“It assumes that there would not be an objective morality without God. However, this seems to beg the question against an objective atheistic ethics. After all, wht would the nonexistence of God adversely affect the goodness of mercy, compassion, and justice? Yet, this is precisely what would happen if being part of God’s character created the goodness of mercy, compassion, and justice. This point can perhaps be made in another way. One could affirm the objective immorality of rape and deny the existence of God with perfect consistency. There is no contradiction in claiming, ‘Rape is objectively evil and God does not exist.’”



2. Objective moral values & duties do exist.

I concede this premise. I will bring forth my moral theories in the next round if my partner desires. I have shown that premise 1 is not sound and doesn’t logically follow. Therefore, I urge a vote for con.



[1] Martin, Michael. "The Transcendental Argument for the Nonexistence of God." Secular Web: Atheism, Agnosticism, Naturalism, Skepticism and Secularism. The Secular Web, 1996. Web. 27 Apr. 2012. <http://www.infidels.org...;.

[2] Martin, Michael. "Atheism, Christian Theism, and Rape (1997)." Atheism, Christian Theism, and Rape. The Internet Infidels, 1997. Web. 27 Apr. 2012. <http://www.infidels.org...;.

[3] Ibid.

Reason_Alliance

Pro

Rebutting Objection to P1
Con said P1 somehow doesn't follow, yet surely many prominant secularists are indeed dedicated to the premise, Neitzsche, Sartre, etc.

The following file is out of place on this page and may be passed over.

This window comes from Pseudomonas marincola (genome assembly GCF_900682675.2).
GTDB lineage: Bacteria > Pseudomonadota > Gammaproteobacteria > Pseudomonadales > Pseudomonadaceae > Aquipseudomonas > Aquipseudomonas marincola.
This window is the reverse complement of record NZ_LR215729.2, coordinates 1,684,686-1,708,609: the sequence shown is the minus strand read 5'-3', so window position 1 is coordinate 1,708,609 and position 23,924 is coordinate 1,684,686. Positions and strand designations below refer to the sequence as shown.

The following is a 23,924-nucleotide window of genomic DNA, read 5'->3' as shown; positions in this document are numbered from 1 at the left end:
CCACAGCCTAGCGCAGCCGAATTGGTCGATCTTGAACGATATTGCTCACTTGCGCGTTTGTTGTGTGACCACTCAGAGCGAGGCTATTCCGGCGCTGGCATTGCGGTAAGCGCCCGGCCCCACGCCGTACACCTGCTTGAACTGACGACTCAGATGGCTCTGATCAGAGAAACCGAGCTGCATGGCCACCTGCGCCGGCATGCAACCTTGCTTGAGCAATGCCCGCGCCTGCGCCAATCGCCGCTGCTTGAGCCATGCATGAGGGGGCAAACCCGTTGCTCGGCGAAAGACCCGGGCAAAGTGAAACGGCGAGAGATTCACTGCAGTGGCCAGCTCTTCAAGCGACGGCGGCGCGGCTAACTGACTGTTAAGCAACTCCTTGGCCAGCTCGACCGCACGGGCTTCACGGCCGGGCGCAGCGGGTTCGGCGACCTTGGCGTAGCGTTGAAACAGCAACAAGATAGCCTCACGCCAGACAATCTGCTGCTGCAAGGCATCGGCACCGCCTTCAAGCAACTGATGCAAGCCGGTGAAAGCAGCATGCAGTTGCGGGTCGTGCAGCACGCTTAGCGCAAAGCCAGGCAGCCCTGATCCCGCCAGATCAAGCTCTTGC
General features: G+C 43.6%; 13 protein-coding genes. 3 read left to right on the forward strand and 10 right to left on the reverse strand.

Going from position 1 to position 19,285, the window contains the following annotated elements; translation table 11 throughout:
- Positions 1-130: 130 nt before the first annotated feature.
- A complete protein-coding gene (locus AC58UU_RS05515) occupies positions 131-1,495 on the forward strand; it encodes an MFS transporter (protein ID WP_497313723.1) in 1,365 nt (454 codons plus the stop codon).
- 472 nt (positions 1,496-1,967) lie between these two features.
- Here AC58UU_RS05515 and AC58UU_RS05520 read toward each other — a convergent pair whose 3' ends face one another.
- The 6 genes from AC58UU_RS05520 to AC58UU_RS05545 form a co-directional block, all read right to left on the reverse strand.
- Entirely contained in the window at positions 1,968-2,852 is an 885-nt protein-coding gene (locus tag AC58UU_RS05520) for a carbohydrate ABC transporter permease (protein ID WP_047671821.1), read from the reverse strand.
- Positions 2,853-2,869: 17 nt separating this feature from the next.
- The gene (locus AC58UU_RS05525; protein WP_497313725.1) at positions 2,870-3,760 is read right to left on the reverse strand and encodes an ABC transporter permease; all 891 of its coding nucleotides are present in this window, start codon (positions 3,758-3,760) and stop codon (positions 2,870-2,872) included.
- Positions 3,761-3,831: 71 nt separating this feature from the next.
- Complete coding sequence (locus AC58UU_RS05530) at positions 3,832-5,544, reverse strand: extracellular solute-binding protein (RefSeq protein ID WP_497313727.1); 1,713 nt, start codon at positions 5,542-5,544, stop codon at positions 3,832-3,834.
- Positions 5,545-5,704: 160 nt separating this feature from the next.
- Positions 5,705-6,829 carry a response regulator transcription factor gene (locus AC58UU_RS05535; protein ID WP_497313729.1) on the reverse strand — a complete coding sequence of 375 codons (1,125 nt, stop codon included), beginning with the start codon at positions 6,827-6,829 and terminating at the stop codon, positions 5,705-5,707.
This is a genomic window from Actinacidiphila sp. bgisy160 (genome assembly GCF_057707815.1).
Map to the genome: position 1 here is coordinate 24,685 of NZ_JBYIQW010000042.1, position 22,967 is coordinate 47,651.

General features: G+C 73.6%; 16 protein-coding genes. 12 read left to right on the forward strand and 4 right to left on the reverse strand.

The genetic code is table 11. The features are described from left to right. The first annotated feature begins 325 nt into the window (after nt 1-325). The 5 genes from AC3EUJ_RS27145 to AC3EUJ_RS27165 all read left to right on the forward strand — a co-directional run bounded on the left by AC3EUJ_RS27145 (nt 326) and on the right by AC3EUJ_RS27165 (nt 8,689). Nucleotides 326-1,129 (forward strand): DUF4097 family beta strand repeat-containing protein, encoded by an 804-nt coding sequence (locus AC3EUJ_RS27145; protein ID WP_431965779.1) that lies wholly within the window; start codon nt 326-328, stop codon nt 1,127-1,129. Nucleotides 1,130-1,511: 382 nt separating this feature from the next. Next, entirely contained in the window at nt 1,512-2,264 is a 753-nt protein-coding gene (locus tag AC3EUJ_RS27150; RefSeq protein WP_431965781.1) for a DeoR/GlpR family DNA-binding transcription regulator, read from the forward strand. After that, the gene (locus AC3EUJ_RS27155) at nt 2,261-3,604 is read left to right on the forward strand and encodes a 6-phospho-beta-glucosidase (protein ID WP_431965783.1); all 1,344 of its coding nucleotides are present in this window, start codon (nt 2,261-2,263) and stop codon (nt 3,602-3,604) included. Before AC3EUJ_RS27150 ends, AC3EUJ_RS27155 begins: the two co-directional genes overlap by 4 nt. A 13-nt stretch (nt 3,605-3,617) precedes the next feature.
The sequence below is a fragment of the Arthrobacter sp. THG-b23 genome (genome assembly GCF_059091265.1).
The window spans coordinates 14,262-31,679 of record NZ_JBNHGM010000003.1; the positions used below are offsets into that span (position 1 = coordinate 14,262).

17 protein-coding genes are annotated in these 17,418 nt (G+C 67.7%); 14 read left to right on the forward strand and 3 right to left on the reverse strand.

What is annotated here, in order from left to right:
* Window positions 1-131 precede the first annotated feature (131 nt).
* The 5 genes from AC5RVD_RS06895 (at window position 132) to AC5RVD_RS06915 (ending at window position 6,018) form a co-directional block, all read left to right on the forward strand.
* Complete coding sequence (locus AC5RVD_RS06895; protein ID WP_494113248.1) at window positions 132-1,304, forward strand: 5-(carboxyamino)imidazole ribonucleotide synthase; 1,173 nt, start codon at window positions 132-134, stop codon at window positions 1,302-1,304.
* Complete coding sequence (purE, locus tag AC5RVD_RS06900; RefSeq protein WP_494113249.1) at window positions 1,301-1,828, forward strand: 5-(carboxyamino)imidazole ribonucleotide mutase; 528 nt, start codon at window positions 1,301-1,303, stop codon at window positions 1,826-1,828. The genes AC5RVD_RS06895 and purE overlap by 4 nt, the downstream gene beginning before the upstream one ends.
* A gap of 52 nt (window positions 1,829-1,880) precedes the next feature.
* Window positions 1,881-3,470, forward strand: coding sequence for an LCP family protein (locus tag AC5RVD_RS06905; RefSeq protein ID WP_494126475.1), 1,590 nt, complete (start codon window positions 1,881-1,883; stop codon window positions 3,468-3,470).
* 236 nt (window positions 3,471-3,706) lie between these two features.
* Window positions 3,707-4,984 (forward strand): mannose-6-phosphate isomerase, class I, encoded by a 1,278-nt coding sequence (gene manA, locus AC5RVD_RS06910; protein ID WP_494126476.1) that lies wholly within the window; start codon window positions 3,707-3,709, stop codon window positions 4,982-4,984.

Failed Parody
First Con attempts to parody P1 with with a straw-man,

"If the objective moral ferries do not exist, then objective moral values & duties do not exist"

^ the problem with this parody is that I'm not arguing for a contingent being (fairy). Rather I'm positing a metaphysically necessary non-contingent being, who's existence is either possible or impossible: a far cry from river sprites! Of course P1 for river sprites don't follow, but that's not what's being proposed. P1, hence, stands firm against this silly (albeit all to common) objection.

Euthyphor's dilemma
The Euthyphro’s Dilemma also fails as a strong objection since it not only takes the argument out of context, but alse becomes a false dilemma; it presents me with choosing either,


1) a Theistic-Independent moral theory or;

2) a Theistic-Dependent theory, but which is arbitrary


First let's look at (1). The dilemma is construed for Atheistic Moral Platonism (AMP), against theism. For the non-nihilist, AMP is needed in place of non-explanatory assertions of moral objectivity being that such assertions have proved arbitrary & implausible. But does AMP fair any better since it attempts to anchor morals in a non-theistic transcendent ground by essentially saying they “just exist?”

It doesn’t appear so, since what does it mean to say 'justice' just exists? A person can be just, but with the absence of people, how can justice “just exist?” Since an abstract 'justice' itself isn’t just, then without people justice can’t exist! But that idea seems to contradict the AMP hypothesis.

As an important aside, with the Christian God certain virtues would exist as a unity between the Father, Son & Holy Spirit in a timeless and space-less state prior to creation. God is, in essence, a Trinity of persons. Just as you have the mental faculties and capacities to constitute one person, so God has the mental faculties and capacities to constitute 3 persons, 3 seats of consciousness, all in a love unity from eternity past.